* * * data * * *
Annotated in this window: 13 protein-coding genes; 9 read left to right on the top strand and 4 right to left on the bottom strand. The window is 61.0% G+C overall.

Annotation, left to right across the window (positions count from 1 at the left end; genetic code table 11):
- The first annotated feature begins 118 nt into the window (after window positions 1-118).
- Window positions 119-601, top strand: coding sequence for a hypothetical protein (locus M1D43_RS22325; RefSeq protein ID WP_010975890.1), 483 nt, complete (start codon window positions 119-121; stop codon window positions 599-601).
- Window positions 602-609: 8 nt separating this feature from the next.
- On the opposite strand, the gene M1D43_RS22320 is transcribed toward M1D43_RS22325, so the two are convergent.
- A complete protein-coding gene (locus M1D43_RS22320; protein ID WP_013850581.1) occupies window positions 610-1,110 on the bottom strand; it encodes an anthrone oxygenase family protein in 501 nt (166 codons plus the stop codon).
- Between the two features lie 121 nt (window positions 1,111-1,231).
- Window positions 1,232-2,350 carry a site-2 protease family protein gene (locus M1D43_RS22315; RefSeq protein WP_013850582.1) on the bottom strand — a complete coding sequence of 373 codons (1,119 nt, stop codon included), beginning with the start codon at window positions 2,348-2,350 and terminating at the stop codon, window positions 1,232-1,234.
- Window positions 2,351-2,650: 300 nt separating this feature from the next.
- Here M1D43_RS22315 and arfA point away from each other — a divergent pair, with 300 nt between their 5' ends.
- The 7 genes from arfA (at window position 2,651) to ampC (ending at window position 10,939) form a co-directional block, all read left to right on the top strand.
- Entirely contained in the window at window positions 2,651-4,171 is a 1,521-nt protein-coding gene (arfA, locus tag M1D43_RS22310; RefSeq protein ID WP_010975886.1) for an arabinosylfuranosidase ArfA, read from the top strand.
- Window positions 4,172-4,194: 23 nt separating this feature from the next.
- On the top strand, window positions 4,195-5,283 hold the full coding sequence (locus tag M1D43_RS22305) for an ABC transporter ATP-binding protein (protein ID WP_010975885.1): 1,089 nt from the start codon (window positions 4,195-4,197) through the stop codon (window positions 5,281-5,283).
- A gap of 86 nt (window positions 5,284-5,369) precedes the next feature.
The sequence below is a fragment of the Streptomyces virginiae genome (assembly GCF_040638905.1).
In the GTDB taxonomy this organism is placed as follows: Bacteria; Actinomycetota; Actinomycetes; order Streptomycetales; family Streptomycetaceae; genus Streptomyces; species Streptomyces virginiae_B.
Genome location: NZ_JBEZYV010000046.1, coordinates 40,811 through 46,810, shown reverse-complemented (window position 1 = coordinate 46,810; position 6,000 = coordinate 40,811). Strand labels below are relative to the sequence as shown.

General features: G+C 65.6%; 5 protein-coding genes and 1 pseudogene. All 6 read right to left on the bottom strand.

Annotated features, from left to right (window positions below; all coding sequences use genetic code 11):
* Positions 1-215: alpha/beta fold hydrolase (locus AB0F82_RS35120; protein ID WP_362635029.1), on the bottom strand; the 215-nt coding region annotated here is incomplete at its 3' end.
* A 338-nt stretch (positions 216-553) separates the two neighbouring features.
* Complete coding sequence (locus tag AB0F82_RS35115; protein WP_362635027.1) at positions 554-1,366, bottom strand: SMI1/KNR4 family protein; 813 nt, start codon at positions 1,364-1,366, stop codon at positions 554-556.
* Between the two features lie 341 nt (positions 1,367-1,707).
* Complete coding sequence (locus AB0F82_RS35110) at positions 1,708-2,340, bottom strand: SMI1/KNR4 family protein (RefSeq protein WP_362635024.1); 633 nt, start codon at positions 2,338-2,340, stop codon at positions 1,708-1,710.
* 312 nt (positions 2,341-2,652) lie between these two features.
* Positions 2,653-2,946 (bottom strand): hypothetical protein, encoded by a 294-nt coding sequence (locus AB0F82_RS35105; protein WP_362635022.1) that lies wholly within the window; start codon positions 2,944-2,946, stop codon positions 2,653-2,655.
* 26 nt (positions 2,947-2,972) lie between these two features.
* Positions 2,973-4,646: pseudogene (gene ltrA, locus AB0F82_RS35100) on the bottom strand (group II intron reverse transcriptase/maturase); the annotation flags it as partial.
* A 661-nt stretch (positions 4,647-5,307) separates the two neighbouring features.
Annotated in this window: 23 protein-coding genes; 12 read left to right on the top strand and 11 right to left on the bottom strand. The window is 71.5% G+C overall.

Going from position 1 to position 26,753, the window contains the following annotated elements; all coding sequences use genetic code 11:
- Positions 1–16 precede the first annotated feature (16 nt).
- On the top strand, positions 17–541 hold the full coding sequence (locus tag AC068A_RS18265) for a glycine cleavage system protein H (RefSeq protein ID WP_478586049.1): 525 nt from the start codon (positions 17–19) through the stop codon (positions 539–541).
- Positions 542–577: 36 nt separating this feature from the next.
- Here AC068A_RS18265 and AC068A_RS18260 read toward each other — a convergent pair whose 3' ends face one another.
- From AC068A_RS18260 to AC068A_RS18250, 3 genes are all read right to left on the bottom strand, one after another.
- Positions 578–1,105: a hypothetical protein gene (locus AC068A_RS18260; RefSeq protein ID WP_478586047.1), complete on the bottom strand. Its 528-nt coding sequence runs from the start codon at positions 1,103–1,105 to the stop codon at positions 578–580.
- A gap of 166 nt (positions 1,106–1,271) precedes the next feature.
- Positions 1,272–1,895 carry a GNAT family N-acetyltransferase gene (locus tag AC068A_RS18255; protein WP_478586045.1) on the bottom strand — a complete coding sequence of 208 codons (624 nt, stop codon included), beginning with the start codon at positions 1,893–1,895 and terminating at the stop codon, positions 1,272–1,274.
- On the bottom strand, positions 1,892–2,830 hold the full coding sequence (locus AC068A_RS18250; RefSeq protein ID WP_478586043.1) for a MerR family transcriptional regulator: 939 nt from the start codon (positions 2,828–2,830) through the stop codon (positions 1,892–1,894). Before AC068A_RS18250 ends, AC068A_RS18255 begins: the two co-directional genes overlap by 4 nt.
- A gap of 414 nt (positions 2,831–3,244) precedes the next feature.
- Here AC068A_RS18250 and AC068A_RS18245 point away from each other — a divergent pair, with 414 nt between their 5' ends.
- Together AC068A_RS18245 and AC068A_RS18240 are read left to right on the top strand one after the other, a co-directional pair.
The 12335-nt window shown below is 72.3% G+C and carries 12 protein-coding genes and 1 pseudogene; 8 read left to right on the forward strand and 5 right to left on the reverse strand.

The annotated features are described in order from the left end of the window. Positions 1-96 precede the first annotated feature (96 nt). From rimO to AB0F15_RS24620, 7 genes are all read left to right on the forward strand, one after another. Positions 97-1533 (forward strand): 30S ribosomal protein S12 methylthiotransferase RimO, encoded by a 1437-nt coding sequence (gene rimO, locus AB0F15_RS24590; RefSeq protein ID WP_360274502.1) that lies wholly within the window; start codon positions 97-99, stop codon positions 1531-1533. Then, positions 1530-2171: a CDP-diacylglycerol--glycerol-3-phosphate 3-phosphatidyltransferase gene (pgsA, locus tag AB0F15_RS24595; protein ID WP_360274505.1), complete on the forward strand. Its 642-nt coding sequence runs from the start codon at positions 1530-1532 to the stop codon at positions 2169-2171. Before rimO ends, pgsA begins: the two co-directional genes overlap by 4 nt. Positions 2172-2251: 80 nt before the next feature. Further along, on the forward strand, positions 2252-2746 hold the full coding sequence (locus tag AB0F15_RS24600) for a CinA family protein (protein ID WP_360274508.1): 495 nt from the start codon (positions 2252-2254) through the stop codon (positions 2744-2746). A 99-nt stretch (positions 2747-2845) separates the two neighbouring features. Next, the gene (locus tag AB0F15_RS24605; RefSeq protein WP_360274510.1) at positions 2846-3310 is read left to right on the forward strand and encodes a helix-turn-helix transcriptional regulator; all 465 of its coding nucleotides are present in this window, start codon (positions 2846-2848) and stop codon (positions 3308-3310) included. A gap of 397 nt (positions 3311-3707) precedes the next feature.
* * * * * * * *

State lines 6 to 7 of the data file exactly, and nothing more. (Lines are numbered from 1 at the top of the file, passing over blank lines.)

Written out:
- On the opposite strand, the gene M1D43_RS22320 is transcribed toward M1D43_RS22325, so the two are convergent.
- A complete protein-coding gene (locus M1D43_RS22320; protein ID WP_013850581.1) occupies window positions 610-1,110 on the bottom strand; it encodes an anthrone oxygenase family protein in 501 nt (166 codons plus the stop codon).